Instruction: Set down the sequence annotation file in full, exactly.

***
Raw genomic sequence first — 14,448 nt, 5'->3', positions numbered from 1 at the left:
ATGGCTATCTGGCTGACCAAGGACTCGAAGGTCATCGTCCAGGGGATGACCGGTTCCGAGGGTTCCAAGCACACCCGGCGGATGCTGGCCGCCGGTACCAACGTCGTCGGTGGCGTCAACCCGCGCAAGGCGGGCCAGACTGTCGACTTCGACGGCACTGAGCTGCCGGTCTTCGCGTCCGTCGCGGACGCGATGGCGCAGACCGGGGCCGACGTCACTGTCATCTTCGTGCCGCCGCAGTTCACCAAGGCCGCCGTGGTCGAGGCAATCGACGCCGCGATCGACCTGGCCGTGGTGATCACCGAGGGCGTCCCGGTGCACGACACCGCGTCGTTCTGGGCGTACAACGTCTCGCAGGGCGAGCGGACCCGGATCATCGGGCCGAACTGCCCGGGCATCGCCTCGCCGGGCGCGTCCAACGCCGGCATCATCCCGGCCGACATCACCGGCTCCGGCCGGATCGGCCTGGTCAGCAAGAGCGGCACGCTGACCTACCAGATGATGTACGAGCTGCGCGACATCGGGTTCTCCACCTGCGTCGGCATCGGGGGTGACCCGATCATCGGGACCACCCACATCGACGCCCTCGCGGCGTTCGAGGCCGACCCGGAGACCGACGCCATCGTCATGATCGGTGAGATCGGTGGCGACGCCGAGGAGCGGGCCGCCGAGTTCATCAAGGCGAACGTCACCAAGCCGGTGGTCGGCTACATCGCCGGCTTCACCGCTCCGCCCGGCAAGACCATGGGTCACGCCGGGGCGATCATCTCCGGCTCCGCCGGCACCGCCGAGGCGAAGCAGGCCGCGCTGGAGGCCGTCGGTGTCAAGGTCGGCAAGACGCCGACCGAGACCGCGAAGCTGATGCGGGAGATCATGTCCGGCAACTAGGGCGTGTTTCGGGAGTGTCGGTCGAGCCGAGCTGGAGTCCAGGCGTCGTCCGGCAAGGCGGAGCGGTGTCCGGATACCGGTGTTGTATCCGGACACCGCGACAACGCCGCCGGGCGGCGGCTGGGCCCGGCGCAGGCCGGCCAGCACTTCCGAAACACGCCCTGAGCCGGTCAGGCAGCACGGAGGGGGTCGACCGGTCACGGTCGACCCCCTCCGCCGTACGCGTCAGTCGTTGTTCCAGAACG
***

Raw genomic sequence first — 14,448 nt, 5'->3', positions numbered from 1 at the left:
ATGGCTATCTGGCTGACCAAGGACTCGAAGGTCATCGTCCAGGGGATGACCGGTTCCGAGGGTTCCAAGCACACCCGGCGGATGCTGGCCGCCGGTACCAACGTCGTCGGTGGCGTCAACCCGCGCAAGGCGGGCCAGACTGTCGACTTCGACGGCACTGAGCTGCCGGTCTTCGCGTCCGTCGCGGACGCGATGGCGCAGACCGGGGCCGACGTCACTGTCATCTTCGTGCCGCCGCAGTTCACCAAGGCCGCCGTGGTCGAGGCAATCGACGCCGCGATCGACCTGGCCGTGGTGATCACCGAGGGCGTCCCGGTGCACGACACCGCGTCGTTCTGGGCGTACAACGTCTCGCAGGGCGAGCGGACCCGGATCATCGGGCCGAACTGCCCGGGCATCGCCTCGCCGGGCGCGTCCAACGCCGGCATCATCCCGGCCGACATCACCGGCTCCGGCCGGATCGGCCTGGTCAGCAAGAGCGGCACGCTGACCTACCAGATGATGTACGAGCTGCGCGACATCGGGTTCTCCACCTGCGTCGGCATCGGGGGTGACCCGATCATCGGGACCACCCACATCGACGCCCTCGCGGCGTTCGAGGCCGACCCGGAGACCGACGCCATCGTCATGATCGGTGAGATCGGTGGCGACGCCGAGGAGCGGGCCGCCGAGTTCATCAAGGCGAACGTCACCAAGCCGGTGGTCGGCTACATCGCCGGCTTCACCGCTCCGCCCGGCAAGACCATGGGTCACGCCGGGGCGATCATCTCCGGCTCCGCCGGCACCGCCGAGGCGAAGCAGGCCGCGCTGGAGGCCGTCGGTGTCAAGGTCGGCAAGACGCCGACCGAGACCGCGAAGCTGATGCGGGAGATCATGTCCGGCAACTAGGGCGTGTTTCGGGAGTGTCGGTCGAGCCGAGCTGGAGTCCAGGCGTCGTCCGGCAAGGCGGAGCGGTGTCCGGATACCGGTGTTGTATCCGGACACCGCGACAACGCCGCCGGGCGGCGGCTGGGCCCGGCGCAGGCCGGCCAGCACTTCCGAAACACGCCCTGAGCCGGTCAGGCAGCACGGAGGGGGTCGACCGGTCACGGTCGACCCCCTCCGCCGTACGCGTCAGTCGTTGTTCCAGAACG